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Letter - From the June 26, 2006 issue by Staff

Tell us what you REALLY think ...



In a recent online survey, we asked readers, "Is there anything you’d like to tell the staff that might help improve High Country News?" Here are some snippets from the more than 700 comments we received, in the order they came in.

You guys rock. I use HCN in my Environmental Policy class as required reading. Keep up the good work. … After my initial shock, I like the new format, feels good to hold and I enjoy the color. … I appreciate the mix of "big" articles rotating month to month between social issues, environment (water, timber, energy), and political. … While I agree with many of the views espoused within HCN, you must ensure that your actual news articles do not become editorial in nature, or you’ll end up little better than a liberal version of Fox News. ... Keep up the good work — I even got my DAD hooked on HCN, and he’s a Bush supporter!! … I’ve had enough; I moved to Canada. I will be letting my subscription run out unless you begin covering the "High Country" of Canada. … I live in Alpine, Texas. You should include our area in your coverage. We don’t belong in Texas. ... I renewed my subscription recently after having let it lapse after Ed Marston left. I felt at that time that HCN had lost some of its revolutionarily pragmatic, reasonable, and balanced approach and was in danger of becoming another True Believer enviro voice. I’m glad to see that that hasn’t happened, but I’d like to see more coverage of collaborative efforts. ...

I feel the newspaper has gone downhill in the last few years — particularly with fewer articles and less news per issue. ... I think HCN is published TOO frequently. Once a month would be plenty. ... More! More! More! Where else can I see left-leaning environmentalist libertarians who KNOW what’s wrong with the economy right alongside policy wonks and academics concerned about the fate of the ecological West? ... HCN does publish a few articles about my home state of South Dakota — if they are generally of an uncomplimentary nature. This stinks. ... I love the back page! ... I would very much like to see more coverage of Alaska. … HCN is the only publication I can honestly say I read cover to cover — and save the copies for future reference. … I really think that you need to include more information on the border states and provinces to your 11-state region including British Columbia, Alberta, Saskatchewan, North Dakota, South Dakota, Nebraska, Kansas, Oklahoma, west Texas, Chihuahua, Sonora and Baja. … Focus less on the Southwest and include more reports about the Northwest. …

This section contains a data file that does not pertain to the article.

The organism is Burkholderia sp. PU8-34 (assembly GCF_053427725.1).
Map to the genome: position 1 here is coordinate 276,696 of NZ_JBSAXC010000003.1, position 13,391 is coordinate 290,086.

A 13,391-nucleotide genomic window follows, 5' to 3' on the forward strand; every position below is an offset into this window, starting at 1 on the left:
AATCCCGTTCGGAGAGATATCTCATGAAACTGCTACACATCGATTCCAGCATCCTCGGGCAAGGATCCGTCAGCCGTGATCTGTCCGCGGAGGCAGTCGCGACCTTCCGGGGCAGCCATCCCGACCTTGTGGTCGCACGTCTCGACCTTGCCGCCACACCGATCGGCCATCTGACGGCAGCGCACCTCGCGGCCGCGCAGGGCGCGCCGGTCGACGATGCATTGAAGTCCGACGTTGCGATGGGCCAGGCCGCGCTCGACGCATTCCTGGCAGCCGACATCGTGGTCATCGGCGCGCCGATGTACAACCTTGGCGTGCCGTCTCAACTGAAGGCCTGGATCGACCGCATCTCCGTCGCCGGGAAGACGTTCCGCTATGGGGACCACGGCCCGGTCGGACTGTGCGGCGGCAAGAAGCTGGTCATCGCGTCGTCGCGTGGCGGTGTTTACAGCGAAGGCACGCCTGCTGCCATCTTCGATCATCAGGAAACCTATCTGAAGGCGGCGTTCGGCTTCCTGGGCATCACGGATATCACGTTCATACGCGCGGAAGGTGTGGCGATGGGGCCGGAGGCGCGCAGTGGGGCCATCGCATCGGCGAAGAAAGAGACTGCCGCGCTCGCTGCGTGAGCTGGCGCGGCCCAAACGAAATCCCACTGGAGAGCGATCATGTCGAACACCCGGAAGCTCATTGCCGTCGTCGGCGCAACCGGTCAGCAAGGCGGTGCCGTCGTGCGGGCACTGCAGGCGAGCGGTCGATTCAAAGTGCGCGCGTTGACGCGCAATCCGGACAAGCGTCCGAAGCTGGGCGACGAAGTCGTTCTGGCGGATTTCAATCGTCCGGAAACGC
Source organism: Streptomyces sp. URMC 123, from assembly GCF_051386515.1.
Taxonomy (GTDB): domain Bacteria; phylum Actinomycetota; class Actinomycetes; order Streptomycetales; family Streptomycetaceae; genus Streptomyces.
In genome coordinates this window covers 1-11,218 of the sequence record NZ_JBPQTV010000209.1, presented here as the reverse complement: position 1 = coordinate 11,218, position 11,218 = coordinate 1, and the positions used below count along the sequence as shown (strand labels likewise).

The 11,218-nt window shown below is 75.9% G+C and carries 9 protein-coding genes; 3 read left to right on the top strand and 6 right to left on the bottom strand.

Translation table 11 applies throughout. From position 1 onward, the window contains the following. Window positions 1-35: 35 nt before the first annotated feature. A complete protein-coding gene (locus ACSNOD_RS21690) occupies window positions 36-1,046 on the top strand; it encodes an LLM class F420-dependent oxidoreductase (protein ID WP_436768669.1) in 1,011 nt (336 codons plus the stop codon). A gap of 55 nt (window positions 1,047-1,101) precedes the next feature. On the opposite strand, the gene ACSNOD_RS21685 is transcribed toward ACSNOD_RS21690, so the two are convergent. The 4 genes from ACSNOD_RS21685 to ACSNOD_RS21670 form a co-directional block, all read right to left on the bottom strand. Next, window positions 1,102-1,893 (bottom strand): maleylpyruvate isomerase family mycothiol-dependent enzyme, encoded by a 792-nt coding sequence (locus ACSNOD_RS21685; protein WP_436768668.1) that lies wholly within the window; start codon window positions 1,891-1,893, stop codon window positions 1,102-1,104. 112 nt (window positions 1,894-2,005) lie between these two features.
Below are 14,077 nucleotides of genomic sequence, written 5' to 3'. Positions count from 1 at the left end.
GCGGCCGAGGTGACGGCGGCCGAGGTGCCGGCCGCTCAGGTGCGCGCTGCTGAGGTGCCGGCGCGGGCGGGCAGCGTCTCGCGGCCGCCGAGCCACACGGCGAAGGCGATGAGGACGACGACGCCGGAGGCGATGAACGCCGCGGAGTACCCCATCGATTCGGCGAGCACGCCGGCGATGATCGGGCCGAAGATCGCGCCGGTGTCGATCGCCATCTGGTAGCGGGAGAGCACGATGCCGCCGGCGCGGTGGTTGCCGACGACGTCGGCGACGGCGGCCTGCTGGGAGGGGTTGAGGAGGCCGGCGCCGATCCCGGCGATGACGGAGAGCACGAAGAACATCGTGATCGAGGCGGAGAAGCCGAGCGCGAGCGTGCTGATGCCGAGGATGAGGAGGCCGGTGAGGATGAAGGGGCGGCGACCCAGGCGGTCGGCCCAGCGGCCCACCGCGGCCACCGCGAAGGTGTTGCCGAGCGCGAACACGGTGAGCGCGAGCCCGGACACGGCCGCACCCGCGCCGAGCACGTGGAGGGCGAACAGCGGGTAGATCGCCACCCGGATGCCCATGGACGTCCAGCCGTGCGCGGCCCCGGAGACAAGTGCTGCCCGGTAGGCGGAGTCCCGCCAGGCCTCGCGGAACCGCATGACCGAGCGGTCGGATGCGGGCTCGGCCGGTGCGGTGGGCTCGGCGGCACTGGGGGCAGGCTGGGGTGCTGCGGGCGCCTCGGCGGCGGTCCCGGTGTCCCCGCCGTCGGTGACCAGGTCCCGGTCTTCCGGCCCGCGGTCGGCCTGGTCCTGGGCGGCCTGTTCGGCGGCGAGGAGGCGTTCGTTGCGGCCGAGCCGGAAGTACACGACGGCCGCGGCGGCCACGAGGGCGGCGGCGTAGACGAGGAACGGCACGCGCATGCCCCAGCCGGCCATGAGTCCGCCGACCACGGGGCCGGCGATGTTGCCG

"Find more common ground" should be a relentless message from HCN, both in your reporting and editorials. … Population growth is the cause of essentially all of the problems in the West. This needs to be repeated in every story about problems. … Once in a while, have an article about rural high country living somewhere other than the American West, that describes the similarities and differences in issues (Australia, South America, Western Canada, other places I’m not smart enough to know about). … HCN is no longer balanced. After Marston retired and Larmer took over, there was a big swing to strong opinion and away from balance and observation. So I vote against it by saying goodbye, after reading since Bell ran it! … I would love to see a segment in each issue detailing one smallish Western town and the current issues affecting that town. I’d nominate Farmington, N.M., as the first town. … I work for the BLM and we are actually doing some really good things too. Look into it! … Go after our (Idaho) congressional delegation. They are pro-extraction, pro-road, pro-snowmobile. And it might get worse! …

Mix it up more — let’s see some articles on Second Amendment absolutists, shamans, psycho snowboarders, haute restaurateurs, polygamists, Sturgis motorcylers, dog psychics, retired Army colonels and bluegrass musicians. They (we) are the region, too — not everything has to be 100 percent wonked up. … I’m not interested in reading about drug problems, addiction, violence, social problems — that sort of thing. I used to let my son read HCN, but now I find I have to read it first to make sure it’s age-appropriate. ... I particularly like stories on what specific Westerners are doing to save and improve the West. The human touch adds so much to stories, and "gloom and doom" stories get tiresome after a while. ... I’m a Colorado native and a member of an Indian tribe with a law degree. It’d be nice to have more diversity and diverse journalists. ... I usually manage to both laugh and get righteously ticked off by any issue of HCN. So please don’t mess with it too much. ... I like that there is no real advertising. HCN is a breath of fresh air in a "gotta have it" world. ... Your forays into Western culture, though some have criticized them, are a good direction because water issues, etc., exist in a social context. ... Too many human interest stories lately, too few about public lands. ... Let’s call HCN "progressive" or "environmentally concerned" or a publication which deals with "quality of life issues," but not radical. What you are talking about should be mainstream, and IS in more educated regions of the country. So stop apologizing for it!. ... I’ve done a lot of pissin’ people off throughout my career and, although I have found such efforts personally satisfying, they haven’t served me particularly well. I think that you folks there at HCN may have concluded much the same. ... I am one of the old goats who liked HCN more in its old black-and-white, less slick form. No more "upgrades," please. ... Keep up the good work — don’t let the Neanderthals get you down. ... Avoid the temptation to be flip/smug/snarky. Plenty of bad news to report straight up; don’t preach to the choir. ...